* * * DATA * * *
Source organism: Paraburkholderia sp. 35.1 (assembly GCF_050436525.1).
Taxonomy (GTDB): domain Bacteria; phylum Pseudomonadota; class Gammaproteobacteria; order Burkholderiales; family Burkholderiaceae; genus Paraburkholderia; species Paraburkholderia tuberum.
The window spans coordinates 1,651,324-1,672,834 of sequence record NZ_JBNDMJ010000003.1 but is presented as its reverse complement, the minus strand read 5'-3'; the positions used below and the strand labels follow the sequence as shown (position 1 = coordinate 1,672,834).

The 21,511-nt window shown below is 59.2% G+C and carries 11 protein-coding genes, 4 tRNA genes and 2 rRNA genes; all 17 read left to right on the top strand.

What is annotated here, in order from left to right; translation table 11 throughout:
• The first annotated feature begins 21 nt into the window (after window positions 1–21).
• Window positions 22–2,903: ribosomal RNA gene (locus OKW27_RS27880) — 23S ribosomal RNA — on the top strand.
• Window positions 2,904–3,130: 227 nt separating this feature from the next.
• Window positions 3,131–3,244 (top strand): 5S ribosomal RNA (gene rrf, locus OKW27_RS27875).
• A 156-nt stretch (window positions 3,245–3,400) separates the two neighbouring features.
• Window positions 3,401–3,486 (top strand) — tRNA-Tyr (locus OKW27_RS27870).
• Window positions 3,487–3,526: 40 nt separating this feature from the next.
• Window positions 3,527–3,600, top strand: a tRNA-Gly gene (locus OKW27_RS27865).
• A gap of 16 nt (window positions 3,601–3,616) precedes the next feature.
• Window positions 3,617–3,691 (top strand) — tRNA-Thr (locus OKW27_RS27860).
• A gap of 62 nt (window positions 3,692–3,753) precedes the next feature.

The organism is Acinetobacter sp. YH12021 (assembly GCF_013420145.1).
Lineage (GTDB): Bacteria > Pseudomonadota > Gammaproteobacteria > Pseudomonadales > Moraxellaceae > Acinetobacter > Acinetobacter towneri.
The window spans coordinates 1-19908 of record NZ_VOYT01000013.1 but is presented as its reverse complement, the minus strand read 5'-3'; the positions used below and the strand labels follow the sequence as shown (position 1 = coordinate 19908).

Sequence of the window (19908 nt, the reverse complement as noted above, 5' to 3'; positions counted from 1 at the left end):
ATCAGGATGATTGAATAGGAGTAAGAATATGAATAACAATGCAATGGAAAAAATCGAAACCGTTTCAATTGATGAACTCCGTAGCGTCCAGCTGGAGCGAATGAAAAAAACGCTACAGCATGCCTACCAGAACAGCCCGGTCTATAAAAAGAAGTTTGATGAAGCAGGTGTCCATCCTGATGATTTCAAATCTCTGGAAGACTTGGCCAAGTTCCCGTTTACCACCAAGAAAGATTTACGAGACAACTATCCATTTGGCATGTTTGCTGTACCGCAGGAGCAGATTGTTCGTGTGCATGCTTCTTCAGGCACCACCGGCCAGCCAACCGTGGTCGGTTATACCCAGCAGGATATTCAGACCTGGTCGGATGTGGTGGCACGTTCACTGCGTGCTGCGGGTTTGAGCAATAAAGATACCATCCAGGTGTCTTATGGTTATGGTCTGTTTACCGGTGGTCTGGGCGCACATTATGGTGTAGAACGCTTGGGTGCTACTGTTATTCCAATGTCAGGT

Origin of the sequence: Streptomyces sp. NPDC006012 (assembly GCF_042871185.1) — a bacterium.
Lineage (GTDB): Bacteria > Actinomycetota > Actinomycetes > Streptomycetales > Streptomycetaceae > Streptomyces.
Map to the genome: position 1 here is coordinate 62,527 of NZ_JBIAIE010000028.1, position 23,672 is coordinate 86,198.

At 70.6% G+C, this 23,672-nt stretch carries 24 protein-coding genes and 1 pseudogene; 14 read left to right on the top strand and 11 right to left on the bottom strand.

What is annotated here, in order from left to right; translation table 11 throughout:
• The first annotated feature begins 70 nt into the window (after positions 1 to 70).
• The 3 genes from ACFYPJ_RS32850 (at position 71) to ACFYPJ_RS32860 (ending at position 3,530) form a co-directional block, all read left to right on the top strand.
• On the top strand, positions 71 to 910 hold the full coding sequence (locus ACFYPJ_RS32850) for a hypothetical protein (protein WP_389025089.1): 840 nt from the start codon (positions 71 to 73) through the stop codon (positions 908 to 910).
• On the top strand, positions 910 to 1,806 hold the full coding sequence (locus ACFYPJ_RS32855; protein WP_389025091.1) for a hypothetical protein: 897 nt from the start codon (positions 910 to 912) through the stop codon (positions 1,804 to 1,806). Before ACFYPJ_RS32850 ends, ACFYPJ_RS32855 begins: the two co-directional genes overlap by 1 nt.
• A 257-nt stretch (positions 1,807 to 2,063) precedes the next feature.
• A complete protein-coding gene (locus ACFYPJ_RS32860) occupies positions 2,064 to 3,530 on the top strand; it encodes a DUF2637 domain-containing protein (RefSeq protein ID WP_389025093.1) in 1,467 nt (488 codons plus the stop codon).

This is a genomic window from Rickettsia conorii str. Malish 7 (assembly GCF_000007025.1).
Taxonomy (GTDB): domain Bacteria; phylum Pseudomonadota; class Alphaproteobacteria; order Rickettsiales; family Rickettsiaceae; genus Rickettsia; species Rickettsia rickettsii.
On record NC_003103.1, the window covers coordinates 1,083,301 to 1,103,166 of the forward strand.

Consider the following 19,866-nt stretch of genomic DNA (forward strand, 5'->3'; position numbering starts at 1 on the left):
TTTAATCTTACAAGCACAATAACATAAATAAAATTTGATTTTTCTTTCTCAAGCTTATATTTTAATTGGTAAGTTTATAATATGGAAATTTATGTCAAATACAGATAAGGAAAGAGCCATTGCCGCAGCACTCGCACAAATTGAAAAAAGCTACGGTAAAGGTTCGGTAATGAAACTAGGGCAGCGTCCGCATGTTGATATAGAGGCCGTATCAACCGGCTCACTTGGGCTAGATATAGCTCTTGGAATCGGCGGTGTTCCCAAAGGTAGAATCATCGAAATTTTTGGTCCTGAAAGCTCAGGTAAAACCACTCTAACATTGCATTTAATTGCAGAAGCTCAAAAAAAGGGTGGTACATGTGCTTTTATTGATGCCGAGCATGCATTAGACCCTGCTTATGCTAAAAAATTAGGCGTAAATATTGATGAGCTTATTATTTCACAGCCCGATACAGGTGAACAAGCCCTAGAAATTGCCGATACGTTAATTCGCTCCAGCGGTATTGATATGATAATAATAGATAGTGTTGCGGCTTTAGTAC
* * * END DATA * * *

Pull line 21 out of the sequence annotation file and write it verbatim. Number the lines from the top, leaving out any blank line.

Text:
ATCAGGATGATTGAATAGGAGTAAGAATATGAATAACAATGCAATGGAAAAAATCGAAACCGTTTCAATTGATGAACTCCGTAGCGTCCAGCTGGAGCGAATGAAAAAAACGCTACAGCATGCCTACCAGAACAGCCCGGTCTATAAAAAGAAGTTTGATGAAGCAGGTGTCCATCCTGATGATTTCAAATCTCTGGAAGACTTGGCCAAGTTCCCGTTTACCACCAAGAAAGATTTACGAGACAACTATCCATTTGGCATGTTTGCTGTACCGCAGGAGCAGATTGTTCGTGTGCATGCTTCTTCAGGCACCACCGGCCAGCCAACCGTGGTCGGTTATACCCAGCAGGATATTCAGACCTGGTCGGATGTGGTGGCACGTTCACTGCGTGCTGCGGGTTTGAGCAATAAAGATACCATCCAGGTGTCTTATGGTTATGGTCTGTTTACCGGTGGTCTGGGCGCACATTATGGTGTAGAACGCTTGGGTGCTACTGTTATTCCAATGTCAGGT